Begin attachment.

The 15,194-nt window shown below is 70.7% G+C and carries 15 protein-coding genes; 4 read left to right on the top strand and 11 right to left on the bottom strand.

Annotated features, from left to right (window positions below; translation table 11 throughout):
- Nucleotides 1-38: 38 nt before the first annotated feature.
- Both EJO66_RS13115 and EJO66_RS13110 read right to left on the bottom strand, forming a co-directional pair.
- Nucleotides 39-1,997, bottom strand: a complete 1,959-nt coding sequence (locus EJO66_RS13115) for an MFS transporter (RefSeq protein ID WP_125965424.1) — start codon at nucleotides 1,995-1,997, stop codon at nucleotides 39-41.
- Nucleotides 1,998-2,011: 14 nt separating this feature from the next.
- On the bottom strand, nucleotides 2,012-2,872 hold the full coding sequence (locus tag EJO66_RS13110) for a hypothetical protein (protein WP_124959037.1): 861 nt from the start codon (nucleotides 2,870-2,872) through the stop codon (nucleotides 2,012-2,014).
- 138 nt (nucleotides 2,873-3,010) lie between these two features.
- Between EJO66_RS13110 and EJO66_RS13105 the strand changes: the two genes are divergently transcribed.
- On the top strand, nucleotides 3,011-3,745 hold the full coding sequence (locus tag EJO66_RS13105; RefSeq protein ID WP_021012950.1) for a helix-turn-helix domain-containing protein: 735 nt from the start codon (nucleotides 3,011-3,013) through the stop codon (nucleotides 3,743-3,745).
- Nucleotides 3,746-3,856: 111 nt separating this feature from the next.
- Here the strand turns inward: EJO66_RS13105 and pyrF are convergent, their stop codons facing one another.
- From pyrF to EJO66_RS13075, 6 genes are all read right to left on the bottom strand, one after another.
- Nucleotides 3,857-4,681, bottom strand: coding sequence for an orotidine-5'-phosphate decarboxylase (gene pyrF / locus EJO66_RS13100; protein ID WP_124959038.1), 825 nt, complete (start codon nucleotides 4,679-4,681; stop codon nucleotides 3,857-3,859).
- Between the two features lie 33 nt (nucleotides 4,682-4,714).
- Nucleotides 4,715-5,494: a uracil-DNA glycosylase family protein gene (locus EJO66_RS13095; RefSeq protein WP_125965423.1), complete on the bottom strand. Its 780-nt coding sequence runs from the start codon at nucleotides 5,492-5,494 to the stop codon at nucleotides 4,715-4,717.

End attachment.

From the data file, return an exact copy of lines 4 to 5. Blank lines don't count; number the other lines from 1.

- Both EJO66_RS13115 and EJO66_RS13110 read right to left on the bottom strand, forming a co-directional pair.
- Nucleotides 39-1,997, bottom strand: a complete 1,959-nt coding sequence (locus EJO66_RS13115) for an MFS transporter (RefSeq protein ID WP_125965424.1) — start codon at nucleotides 1,995-1,997, stop codon at nucleotides 39-41.